Eugène Atget was a pioneer in French documentary photography, known for his photographs of Paris buildings and streets. Atget was born in Libourne on February 12, 1857. He initially moved to Paris to become an actor but gave up due to a vocal cord infection. Atget started taking pictures in the late 1880s. He began photographing Paris in 1898, using a bulky view camera and large glass plates to capture finer detail than others at the time.
With photography Atget began to find success translating his passion for the arts into a career and moved back to Paris in 1890. His photographs, many taken at dawn, are famous for his diffused lighting and expansive view that convey a sense of space and atmosphere. Atget mainly focused on the urban landscapes which were razed and transformed due to modernization. While not creating work considered to be fine art, he supplied visual references to other artists, designers, and historical groups. His photographs of Paris were acquired by, and served as inspiration for, artists including Matisse, Picasso, Degas, and eventually were appropriated by many artists of the Surrealist movement including Man Ray.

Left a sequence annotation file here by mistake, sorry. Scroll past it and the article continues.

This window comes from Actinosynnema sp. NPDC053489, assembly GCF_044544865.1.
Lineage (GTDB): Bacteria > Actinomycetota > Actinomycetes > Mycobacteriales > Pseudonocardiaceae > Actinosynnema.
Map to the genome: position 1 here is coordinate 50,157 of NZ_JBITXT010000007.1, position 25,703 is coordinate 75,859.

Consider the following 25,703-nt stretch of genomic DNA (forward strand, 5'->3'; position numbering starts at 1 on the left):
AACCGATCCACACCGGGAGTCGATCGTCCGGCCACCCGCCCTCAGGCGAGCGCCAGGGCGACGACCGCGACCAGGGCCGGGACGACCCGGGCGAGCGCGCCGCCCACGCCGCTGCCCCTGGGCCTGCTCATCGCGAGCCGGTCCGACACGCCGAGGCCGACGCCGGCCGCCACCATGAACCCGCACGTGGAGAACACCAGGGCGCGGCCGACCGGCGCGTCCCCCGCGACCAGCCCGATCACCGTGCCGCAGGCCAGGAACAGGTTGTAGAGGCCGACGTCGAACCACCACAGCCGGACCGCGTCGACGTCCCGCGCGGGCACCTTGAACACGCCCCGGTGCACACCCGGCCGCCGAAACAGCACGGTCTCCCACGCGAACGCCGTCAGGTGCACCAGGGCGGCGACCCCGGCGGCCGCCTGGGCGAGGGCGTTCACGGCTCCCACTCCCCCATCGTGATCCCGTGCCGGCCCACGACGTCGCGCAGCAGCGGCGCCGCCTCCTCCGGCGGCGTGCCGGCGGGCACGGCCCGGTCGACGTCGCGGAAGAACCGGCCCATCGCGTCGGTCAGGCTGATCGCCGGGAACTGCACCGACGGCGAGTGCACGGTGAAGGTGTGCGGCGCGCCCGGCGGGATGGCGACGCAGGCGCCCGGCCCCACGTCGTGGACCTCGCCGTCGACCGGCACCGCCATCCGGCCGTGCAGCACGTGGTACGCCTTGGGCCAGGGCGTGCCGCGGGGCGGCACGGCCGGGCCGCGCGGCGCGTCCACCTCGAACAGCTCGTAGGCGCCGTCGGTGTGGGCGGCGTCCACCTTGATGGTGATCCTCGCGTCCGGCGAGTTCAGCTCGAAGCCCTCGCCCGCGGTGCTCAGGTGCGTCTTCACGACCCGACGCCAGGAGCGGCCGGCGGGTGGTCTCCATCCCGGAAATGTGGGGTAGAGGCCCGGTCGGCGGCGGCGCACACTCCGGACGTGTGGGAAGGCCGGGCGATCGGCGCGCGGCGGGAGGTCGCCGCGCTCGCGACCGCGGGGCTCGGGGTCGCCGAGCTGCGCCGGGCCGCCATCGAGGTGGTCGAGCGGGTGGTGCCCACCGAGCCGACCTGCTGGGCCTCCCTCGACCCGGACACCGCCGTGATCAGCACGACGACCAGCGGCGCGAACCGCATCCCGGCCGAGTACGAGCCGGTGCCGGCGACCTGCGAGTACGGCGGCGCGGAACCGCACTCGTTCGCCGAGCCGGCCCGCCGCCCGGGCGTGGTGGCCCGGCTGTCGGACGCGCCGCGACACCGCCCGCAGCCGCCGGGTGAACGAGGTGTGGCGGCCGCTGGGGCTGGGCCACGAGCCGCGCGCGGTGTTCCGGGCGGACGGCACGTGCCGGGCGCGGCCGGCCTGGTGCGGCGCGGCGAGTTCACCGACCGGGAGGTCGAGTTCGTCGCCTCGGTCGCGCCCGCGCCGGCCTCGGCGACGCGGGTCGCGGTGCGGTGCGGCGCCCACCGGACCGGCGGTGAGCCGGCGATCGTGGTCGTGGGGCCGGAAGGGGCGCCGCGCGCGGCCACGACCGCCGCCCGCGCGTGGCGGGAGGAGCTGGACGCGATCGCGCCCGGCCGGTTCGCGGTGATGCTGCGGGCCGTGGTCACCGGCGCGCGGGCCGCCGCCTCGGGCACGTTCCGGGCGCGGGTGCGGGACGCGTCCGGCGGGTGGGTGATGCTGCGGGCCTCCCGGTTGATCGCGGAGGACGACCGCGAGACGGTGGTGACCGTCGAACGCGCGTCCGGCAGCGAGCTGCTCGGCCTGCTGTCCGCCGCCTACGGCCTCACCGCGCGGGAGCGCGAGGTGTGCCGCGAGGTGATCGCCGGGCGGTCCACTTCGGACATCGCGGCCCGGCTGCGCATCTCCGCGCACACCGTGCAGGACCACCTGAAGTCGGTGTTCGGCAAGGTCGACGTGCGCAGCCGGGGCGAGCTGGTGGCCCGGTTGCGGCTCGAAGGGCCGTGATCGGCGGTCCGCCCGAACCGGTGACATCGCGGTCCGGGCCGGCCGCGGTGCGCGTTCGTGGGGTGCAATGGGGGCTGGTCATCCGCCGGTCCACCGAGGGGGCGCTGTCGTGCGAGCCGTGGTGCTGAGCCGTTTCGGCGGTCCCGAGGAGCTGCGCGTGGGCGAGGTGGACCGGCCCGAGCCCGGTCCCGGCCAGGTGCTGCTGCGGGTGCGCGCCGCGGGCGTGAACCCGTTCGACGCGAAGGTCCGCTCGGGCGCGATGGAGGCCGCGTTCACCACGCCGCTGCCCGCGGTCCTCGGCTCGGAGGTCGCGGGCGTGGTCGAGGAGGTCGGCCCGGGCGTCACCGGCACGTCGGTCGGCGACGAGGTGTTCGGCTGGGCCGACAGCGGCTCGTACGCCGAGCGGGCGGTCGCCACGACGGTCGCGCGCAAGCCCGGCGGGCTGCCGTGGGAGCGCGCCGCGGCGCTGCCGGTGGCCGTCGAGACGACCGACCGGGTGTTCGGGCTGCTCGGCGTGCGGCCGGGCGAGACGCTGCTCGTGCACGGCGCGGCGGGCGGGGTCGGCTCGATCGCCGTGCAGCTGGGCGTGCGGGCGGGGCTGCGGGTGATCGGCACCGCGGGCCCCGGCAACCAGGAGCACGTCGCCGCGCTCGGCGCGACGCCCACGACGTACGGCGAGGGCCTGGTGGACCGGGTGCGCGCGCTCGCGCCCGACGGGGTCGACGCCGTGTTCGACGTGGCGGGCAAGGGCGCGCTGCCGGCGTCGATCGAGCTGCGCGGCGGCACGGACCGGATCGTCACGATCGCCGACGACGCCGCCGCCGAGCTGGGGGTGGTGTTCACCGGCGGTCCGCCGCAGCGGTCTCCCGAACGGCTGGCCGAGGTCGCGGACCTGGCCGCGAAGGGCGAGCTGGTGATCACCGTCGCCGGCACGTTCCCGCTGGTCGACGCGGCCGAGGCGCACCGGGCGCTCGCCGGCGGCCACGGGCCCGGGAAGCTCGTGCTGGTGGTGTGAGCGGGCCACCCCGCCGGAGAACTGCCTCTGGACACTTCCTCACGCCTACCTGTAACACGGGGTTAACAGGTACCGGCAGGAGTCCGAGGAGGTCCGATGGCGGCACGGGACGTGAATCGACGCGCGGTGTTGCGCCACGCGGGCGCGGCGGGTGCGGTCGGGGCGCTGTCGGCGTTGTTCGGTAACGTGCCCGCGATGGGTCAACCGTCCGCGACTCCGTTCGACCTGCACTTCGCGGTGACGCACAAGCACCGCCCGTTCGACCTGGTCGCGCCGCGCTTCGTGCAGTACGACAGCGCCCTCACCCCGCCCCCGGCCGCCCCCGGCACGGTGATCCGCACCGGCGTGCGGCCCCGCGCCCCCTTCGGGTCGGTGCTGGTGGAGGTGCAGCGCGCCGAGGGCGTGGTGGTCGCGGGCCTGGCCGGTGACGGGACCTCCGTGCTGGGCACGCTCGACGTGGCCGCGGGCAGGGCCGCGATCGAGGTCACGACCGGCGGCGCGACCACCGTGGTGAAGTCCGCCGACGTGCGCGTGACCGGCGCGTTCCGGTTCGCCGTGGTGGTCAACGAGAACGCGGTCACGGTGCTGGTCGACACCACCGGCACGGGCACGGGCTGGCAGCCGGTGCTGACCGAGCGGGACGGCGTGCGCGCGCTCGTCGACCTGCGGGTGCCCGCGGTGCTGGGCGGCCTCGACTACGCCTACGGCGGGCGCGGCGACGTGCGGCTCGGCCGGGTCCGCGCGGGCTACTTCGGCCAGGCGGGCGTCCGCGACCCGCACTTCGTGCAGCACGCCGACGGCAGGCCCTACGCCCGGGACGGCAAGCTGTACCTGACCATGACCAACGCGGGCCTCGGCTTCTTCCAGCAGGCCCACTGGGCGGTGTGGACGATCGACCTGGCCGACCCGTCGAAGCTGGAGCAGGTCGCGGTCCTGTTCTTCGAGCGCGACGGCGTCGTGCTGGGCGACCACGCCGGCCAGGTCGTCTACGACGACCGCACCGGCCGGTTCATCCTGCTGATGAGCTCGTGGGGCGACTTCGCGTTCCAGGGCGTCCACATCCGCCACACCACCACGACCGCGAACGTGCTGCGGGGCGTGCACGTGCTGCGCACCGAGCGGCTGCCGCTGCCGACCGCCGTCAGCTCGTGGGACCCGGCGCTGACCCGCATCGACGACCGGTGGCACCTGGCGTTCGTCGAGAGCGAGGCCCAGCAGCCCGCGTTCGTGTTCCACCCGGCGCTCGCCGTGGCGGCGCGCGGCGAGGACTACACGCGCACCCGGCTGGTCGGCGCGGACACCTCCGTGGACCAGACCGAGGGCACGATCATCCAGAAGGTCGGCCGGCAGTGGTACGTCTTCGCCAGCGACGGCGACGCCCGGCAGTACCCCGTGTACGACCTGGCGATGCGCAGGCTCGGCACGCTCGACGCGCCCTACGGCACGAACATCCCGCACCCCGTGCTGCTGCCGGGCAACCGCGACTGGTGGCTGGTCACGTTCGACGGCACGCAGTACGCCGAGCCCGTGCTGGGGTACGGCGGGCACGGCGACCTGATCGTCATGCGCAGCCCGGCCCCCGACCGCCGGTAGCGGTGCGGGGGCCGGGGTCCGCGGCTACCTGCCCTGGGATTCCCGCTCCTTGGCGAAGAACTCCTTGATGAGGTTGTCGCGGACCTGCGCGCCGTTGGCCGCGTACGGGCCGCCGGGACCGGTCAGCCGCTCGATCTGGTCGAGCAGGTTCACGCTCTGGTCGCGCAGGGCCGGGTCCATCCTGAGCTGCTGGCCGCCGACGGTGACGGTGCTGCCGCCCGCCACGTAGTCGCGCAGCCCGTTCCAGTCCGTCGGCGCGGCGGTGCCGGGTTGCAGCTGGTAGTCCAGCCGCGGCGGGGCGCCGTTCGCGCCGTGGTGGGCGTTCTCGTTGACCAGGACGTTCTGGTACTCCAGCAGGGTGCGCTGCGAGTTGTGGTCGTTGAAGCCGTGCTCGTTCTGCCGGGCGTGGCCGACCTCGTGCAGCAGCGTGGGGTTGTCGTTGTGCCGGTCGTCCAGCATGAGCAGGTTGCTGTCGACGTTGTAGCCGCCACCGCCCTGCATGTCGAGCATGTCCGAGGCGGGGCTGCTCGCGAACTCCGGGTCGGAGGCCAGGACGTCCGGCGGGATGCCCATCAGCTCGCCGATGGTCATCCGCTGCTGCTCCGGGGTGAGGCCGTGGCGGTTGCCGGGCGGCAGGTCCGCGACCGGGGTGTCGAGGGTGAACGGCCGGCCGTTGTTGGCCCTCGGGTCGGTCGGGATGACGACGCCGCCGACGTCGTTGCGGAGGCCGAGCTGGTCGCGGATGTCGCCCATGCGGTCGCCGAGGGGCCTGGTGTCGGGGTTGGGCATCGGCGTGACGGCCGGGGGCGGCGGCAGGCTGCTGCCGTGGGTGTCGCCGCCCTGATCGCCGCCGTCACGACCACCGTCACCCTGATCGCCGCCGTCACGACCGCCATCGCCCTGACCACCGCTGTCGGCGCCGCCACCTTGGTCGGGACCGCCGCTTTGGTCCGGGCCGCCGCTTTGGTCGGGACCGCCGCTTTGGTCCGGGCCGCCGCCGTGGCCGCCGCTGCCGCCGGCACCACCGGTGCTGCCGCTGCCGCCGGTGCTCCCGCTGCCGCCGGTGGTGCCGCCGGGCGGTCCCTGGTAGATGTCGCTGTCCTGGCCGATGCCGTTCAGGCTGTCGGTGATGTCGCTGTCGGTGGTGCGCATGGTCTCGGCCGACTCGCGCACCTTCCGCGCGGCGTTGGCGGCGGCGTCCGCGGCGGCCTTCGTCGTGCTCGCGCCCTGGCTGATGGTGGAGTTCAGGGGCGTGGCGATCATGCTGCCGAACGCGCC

Berenice Abbott visited Atget in 1925, bought a couple of his photographs, and tried to get other artists interested in his work. She continued to promote Atget through various articles, exhibitions, and books, and in 1968 she sold her Atget collection to the Museum of Modern Art. After Atget's death in 1927, Abbott published most of his photographs, which eventually garnered worldwide recognition.